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'Affordable Housing' must be what it says on the tin

by Aoife Deery, Senior policy officer, CAS Social Justice team.

This article was first published in the Herald on 15 August 2022.

The cost of living crisis is at the forefront of everyone’s mind right now. Many people are thinking about their incomes and outgoings, trying to make their money stretch at a time where it seems that every price is going up.

For most people, housing costs are their largest monthly expenditure, especially in the rented sector. At a time where people are feeling the pinch, trying to find more affordable accommodation may be an appealing way to save money. 

However, the most recent statistics from the Scottish CAB network show that advice about rents has increased by nearly a third compared to this time last year, and views of our advice webpage about landlords wanting to raise the rent have gone up by a staggering 159%. Meanwhile recent analysis by Citylets has found that rents rose by 8.6% on average across Scotland compared to last year, with Glasgow’s rents rising by a huge 16%, indicating that renting is becoming less and less affordable.  

Unpicking what affordability actually means and trying to come up with policy solutions to ensure there are enough homes which are affordable for everyone is very difficult. Even before the cost of living crisis began to bite, work was underway across government and the housing sector to try to better understand and define affordability in the Scottish context and what is means to everyday people.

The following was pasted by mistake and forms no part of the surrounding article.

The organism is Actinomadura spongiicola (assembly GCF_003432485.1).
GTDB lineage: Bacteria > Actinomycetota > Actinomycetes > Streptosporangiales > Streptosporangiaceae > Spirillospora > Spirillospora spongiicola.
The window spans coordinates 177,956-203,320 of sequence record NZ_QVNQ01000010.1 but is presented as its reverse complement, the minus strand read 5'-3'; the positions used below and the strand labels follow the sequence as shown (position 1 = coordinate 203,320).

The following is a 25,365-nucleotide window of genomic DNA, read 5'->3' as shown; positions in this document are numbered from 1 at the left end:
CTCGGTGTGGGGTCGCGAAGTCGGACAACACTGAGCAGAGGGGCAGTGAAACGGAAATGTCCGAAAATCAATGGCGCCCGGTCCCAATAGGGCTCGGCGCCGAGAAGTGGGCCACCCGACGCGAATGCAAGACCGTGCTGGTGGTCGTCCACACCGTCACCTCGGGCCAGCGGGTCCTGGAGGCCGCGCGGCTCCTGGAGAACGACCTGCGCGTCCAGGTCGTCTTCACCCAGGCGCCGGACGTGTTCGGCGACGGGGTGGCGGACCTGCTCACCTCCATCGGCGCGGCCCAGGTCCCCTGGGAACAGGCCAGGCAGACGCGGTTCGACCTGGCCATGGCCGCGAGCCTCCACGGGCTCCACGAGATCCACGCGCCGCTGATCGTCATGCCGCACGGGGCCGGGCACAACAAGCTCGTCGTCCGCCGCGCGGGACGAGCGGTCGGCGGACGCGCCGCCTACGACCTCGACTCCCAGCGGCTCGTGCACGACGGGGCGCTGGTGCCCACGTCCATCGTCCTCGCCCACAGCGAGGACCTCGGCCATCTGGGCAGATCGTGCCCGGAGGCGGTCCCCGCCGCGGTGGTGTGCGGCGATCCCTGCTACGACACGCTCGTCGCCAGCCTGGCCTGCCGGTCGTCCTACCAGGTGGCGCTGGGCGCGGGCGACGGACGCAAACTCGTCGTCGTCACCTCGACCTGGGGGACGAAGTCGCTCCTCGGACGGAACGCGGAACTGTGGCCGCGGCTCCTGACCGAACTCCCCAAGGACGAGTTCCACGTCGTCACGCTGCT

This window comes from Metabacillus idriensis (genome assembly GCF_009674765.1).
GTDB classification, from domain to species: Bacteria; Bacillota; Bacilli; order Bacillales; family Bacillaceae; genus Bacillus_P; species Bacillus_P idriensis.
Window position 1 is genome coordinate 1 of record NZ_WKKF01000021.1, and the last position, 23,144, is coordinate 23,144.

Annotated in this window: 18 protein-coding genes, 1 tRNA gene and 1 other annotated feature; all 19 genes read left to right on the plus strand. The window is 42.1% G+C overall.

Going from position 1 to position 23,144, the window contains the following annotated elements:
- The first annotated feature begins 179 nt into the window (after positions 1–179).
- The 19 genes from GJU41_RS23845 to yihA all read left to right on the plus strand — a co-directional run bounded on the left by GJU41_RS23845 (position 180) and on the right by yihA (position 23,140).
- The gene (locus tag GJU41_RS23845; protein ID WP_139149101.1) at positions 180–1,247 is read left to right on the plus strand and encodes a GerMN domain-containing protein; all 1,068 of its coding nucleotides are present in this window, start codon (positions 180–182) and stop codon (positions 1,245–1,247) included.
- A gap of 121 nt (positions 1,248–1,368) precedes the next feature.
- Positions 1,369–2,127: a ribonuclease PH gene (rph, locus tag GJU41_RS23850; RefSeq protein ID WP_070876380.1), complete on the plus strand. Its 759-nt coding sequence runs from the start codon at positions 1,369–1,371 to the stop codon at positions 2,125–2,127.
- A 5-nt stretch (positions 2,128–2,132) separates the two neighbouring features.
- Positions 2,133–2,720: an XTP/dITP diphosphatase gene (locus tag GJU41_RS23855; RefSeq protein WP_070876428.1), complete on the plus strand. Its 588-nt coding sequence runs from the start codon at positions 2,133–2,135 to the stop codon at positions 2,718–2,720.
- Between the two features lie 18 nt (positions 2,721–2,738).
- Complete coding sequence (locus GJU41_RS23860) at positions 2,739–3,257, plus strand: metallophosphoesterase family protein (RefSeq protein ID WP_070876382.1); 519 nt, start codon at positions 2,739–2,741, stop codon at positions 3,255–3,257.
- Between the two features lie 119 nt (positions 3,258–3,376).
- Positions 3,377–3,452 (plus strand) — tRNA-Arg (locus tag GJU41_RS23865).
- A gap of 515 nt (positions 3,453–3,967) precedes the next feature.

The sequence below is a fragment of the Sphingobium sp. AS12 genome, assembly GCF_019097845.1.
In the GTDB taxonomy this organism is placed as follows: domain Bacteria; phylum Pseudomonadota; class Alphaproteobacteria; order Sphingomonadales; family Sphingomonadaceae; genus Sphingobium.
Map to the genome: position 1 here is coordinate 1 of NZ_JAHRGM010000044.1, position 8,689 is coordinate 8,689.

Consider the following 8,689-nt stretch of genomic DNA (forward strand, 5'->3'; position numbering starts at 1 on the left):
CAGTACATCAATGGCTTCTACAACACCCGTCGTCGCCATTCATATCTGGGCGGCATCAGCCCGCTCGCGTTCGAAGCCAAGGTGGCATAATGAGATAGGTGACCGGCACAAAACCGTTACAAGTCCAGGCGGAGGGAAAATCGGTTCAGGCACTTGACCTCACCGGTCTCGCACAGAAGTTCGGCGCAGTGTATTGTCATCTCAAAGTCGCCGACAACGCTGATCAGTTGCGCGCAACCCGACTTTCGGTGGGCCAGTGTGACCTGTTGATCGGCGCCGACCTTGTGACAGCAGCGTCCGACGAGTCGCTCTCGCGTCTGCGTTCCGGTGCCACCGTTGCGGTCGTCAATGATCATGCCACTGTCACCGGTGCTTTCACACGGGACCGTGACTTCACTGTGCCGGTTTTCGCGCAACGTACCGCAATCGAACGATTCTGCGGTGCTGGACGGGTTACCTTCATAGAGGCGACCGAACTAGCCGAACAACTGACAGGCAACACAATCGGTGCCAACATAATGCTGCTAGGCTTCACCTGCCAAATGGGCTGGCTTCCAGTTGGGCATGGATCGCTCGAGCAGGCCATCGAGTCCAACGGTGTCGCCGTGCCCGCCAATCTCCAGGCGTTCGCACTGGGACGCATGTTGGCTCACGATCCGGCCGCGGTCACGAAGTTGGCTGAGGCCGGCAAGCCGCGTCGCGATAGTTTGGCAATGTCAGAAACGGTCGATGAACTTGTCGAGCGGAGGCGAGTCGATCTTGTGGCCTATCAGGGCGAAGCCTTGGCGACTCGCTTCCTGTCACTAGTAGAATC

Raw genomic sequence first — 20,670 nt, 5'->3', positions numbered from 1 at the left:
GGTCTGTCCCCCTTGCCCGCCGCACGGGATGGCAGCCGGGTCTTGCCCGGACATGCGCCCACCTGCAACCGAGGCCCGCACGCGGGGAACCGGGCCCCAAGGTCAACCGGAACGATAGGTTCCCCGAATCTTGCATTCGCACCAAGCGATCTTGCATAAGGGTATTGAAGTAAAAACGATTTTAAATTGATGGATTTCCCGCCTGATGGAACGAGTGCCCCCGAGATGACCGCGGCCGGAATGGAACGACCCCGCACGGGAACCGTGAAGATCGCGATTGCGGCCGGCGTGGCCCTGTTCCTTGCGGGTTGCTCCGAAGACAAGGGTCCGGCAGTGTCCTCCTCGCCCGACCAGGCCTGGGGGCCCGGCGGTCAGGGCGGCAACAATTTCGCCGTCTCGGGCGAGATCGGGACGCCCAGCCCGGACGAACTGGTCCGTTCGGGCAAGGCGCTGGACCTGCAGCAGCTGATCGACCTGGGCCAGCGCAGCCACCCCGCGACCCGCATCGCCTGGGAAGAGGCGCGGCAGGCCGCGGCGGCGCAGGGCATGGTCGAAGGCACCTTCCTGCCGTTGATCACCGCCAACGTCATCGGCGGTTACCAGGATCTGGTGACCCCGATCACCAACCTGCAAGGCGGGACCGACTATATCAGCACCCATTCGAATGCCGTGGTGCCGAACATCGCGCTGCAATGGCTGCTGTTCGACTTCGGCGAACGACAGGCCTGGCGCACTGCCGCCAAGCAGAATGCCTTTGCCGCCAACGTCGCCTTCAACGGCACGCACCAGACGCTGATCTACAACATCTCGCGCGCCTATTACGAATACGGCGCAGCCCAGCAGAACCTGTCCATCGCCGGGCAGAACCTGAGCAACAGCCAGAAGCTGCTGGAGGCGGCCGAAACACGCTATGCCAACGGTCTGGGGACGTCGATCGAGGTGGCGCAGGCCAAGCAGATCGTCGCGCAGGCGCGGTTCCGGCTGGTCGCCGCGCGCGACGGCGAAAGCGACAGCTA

Some believe that market forces determine rents and there is little that anyone can do to intervene on affordability challenges that rising rents are sure to lead to. Others point to the measures in place already, such as the ability to challenge rent rises through Rent Service Scotland. How well this is used however, is not well-known and is tangled up with other issues such as lack of tenants’ awareness and confidence to exercise their rights or fear of reprisal if they did so.  

Of course, there are many excellent landlords in Scotland who wouldn’t dream of engaging in such reprisals and certainly many landlords rarely raise the rent they charge at all. Landlords themselves will be feeling a financial squeeze and indeed the data from Citylets indicates that many are choosing to sell up and leave the market. Landlords do necessary and important work and good landlords should be supported to stay in the sector. 

There are other factors which complicate things when thinking about affordability, such as the fact that affordability is different for economically vulnerable groups, such as students, young families, households on Universal Credit and older renters.

The obvious answer is to ensure that part of the market remains cheap enough for anyone to afford i.e. being priced at Local Housing Allowance levels or even under. But with the cost of goods and services rising, can landlords (both public and private) afford to rent out properties and still carry out a high standard of service, and for public sector landlords, continue building badly needed homes?  

Thinking about affordability asks the bigger question of what housing is worth. To us at CAS, it’s the foundation to everything, and being at risk of losing your home throws everything into turmoil. That’s why we need to get it right and provide truly affordable homes for rent right across Scotland.